Figure 1. Summary of Zinc (Zn) signatures and free zinc ion (Zn2+) regulation of the fertilization competency of mammalian spermatozoa. (a) Super-resolution images of the non-capacitated boar sperm Zn signature 1 (a’) and acrosome-remodeled sperm Zn signature 3 (a'') acquired by the Leica TCP SP8 stimulated emission depletion (STED) microscope (free zinc ions in green, outer acrosomal membrane in cyan, remodeled sperm head plasma membrane in red; scale bars in gray: 5 μm). (a''') High Zn2+ concentration (2 mM) negatively regulates proton channel Hv1, responsible for the rise of intracellular pH, facilitating: (1) Ca2+ entry via CatSper and (2) protein tyrosine phosphorylation (pY), triggered by activation of soluble sperm adenylyl cyclase (SACY), increasing intracellular cAMP, activating protein kinase A (PKA) and phosphorylating protein tyrosine phosphatases (PTP) to an inactive state. For general capacitation pathway, review see Kerns et al., [144]). Following acrosome remodeling and exocytosis, zona pellucida (ZP) proteinases (acrosin, MMP2, and the 26S proteasome) implicated in endowing the spermatozoon with the ability to penetrate the ZP are activated. Zn2+, abundantly present in the fertilizing sperm triggered oocyte zinc shield, negatively regulates proteinase activities of spermatozoa bound to the zona or present in the perivitelline space, de-capacitating spermatozoa and serving as a newly proposed anti-polyspermy defense mechanism. (b) Capacitation-indicating state of the zinc signatures. Signature 1 spermatozoa are in a non-capacitated state. Signature 2 spermatozoa display hyperactivated motility. Only capacitating spermatozoa susceptible to progesterone (P4) chemoattraction exhibit chemorepulsion by Zn2+. Signature 3 spermatozoa exhibit acrosome remodeling while acrosomal exocytosis reportedly occurs in signature 4.
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Table 1. General summary of testicular/sperm Zn-containing and interacting proteins reviewed, in order of discussion.
Table 1. General summary of testicular/sperm Zn-containing and interacting proteins reviewed, in order of discussion.
ProteinLocalization 1Function 2Reference
Metallothionein I & IISpermatocytes (rat)Zinc ion binding[37]
TesminSpermatocytes (rat)Developmental protein[37]
Zinc transporter ZIP9Spermatogenic GC-2 cells (rat)Zinc transmembrane transporter activity[38]
Protamine-2Sperm nucleus (man)Developmental protein, DNA-binding[42,47,48]
AcrosinAcrosome (man, bull)Hydrolase, protease, serine protease[54,55]
SemenoglinsProstatic and vesicular fluids (man)-[64,65,66,67]
ZnBP1–6Seminal fluid (boar, dog)-[70,71,72]
Matrix metalloproteinase-2Seminal fluid, inner acrosomal membrane, flagellum (man, bull)Hydrolase, metalloprotease, protease[87]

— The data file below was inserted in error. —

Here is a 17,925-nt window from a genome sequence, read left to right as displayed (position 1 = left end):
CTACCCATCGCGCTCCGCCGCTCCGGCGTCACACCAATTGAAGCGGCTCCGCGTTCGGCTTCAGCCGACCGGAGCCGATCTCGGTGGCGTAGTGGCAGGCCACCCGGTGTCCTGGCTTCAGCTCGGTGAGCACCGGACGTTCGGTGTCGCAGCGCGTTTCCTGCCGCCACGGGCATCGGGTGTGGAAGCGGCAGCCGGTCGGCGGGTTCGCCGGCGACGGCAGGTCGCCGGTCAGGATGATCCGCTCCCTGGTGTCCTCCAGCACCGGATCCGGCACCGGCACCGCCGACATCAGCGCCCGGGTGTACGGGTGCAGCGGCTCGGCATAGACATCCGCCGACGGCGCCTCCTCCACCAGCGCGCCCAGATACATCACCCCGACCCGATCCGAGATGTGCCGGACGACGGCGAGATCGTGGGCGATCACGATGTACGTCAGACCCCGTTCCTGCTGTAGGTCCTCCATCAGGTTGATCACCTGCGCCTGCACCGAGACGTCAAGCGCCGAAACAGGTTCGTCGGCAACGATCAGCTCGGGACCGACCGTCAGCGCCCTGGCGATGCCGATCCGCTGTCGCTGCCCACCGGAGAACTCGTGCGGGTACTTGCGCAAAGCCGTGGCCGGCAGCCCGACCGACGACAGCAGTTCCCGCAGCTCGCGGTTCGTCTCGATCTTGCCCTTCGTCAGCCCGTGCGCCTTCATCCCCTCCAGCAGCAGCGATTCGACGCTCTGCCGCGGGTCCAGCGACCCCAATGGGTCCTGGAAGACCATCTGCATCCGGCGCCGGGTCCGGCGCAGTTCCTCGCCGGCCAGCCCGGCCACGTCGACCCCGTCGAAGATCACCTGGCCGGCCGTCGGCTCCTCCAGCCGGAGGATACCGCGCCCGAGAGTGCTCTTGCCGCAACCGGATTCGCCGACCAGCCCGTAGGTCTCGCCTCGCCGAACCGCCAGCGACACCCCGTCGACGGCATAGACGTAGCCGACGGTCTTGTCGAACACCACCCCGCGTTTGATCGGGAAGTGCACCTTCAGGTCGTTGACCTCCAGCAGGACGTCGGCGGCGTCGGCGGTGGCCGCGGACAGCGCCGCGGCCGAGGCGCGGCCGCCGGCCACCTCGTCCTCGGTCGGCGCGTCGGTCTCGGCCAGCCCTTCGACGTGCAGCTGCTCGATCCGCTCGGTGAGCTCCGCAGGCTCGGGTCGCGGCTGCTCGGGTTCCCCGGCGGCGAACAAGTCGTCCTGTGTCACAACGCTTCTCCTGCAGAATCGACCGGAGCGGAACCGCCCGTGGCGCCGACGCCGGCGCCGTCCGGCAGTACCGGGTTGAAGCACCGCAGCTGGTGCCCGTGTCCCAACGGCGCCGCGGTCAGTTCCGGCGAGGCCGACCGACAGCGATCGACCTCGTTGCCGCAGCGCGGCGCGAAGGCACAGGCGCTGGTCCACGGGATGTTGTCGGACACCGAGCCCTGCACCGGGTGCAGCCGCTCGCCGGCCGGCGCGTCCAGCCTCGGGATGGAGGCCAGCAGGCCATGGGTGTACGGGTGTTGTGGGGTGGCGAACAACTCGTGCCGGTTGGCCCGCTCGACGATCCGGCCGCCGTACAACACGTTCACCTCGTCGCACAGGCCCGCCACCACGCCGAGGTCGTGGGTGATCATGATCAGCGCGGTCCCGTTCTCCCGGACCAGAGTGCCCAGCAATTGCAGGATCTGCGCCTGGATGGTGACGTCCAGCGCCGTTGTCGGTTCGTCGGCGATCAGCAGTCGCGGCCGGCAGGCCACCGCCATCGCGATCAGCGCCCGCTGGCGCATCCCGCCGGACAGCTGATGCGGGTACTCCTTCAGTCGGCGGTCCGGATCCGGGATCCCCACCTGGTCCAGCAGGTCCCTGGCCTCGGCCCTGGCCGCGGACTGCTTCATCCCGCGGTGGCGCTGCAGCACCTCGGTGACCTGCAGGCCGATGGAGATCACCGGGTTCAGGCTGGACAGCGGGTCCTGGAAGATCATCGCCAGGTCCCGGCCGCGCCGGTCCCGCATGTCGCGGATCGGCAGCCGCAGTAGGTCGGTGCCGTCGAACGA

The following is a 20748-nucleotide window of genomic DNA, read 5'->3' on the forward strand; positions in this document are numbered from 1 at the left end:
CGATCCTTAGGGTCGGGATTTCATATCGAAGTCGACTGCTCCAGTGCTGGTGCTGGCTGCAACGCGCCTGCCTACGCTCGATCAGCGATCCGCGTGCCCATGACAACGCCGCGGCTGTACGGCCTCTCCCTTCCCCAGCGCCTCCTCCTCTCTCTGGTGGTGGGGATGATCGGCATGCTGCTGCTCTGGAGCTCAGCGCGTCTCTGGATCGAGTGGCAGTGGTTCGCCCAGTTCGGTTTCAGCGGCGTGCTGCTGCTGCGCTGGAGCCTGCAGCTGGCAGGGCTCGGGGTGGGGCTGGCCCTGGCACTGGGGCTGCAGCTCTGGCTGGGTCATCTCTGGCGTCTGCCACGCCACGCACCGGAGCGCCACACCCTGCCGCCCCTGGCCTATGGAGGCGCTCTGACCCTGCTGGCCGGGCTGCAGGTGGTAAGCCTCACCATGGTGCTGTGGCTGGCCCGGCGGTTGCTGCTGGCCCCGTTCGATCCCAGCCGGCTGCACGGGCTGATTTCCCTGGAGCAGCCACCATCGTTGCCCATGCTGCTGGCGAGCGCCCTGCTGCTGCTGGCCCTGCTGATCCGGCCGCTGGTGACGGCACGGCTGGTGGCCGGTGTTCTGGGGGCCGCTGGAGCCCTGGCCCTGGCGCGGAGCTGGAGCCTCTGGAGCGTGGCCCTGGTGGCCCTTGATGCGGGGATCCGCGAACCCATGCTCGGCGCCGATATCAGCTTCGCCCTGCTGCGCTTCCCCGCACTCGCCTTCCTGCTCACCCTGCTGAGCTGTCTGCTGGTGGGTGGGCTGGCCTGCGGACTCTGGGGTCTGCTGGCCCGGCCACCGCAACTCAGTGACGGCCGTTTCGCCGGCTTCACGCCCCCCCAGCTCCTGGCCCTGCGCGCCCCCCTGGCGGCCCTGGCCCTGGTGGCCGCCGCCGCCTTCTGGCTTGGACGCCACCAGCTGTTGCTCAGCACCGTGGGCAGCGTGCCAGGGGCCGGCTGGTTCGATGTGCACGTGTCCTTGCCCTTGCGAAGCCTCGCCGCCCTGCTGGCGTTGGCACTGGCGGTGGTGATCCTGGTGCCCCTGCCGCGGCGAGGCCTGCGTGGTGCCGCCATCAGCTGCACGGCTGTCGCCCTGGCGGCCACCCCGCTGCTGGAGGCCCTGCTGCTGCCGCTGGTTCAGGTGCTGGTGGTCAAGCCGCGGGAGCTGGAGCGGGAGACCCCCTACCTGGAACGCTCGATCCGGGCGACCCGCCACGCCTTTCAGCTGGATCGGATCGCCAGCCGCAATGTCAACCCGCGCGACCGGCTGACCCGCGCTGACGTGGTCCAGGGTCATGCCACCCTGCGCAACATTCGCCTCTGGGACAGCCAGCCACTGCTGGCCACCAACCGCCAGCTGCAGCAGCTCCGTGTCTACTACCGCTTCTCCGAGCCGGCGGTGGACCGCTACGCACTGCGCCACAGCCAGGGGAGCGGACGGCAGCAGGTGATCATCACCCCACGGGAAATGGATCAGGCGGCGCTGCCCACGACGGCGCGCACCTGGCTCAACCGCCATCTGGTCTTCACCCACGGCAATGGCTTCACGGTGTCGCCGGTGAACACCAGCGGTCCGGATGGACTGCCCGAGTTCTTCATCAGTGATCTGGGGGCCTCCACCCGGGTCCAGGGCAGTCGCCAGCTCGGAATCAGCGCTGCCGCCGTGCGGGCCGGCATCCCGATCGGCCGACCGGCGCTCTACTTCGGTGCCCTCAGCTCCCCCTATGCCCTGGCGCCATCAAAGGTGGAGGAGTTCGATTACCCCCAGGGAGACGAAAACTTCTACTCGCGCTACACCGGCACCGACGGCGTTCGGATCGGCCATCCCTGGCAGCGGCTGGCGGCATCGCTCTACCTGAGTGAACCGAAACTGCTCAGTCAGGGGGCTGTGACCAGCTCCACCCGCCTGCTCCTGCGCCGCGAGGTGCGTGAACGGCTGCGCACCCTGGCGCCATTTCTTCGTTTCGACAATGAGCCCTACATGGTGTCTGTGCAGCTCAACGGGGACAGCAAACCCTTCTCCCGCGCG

Matrix metalloproteinase-9Seminal fluid and flagellum (man, bull)Hydrolase, metalloprotease, protease[87]
Superoxide dismutase 1, 2, 3Mitochondria and seminal fluids (man)Antioxidant, oxidoreductase[91,92,93,94,95,96,97,98,99]
l-lactate dehydrogenaseSeminal fluids (man)Oxidoreductase[102,103,104]
Putative E3 ubiquitin-protein ligase UBR7Sperm inner acrosomal membrane (boar)Transferase[105]
Angiotensin converting enzymeTestis, epididymis, and spermatozoa (man, boar, stallion)Carboxypeptidase, hydrolase, metalloprotease, protease[107]
Alkaline phosphatase, germ cell typeSeminal fluid and sperm plasma membrane (man, boar)Alkaline phosphatase[119,120,121]
Putative class-II fructose-bisphosphate aldolaseSpermatozoa (bull)Lyase[123]
Alcohol dehydrogenase class-3Testis, spermatozoa (man)Oxidoreductase[125,126]
ADAMsSpermatozoaIntegrin binding, metalloendopeptidaseReview [127]
Voltage-gated hydrogen channel 1Flagellum (man)Ion channel[140]
G-protein coupled receptorAcrosome (bull)G-protein coupled receptor activity[151]
26S proteasome non-ATPase regulatory subunit 14Inner acrosomal membraneHydrolase, metalloprotease, protease[180]
1 Including species reported. 2 Known or predicted function.

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Kerns, K.; Zigo, M.; Sutovsky, P. Zinc: A Necessary Ion for Mammalian Sperm Fertilization Competency. Int. J. Mol. Sci. 2018, 19, 4097.

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Kerns K, Zigo M, Sutovsky P. Zinc: A Necessary Ion for Mammalian Sperm Fertilization Competency. International Journal of Molecular Sciences. 2018; 19(12):4097.

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Kerns, Karl, Michal Zigo, and Peter Sutovsky. 2018. "Zinc: A Necessary Ion for Mammalian Sperm Fertilization Competency" International Journal of Molecular Sciences 19, no. 12: 4097.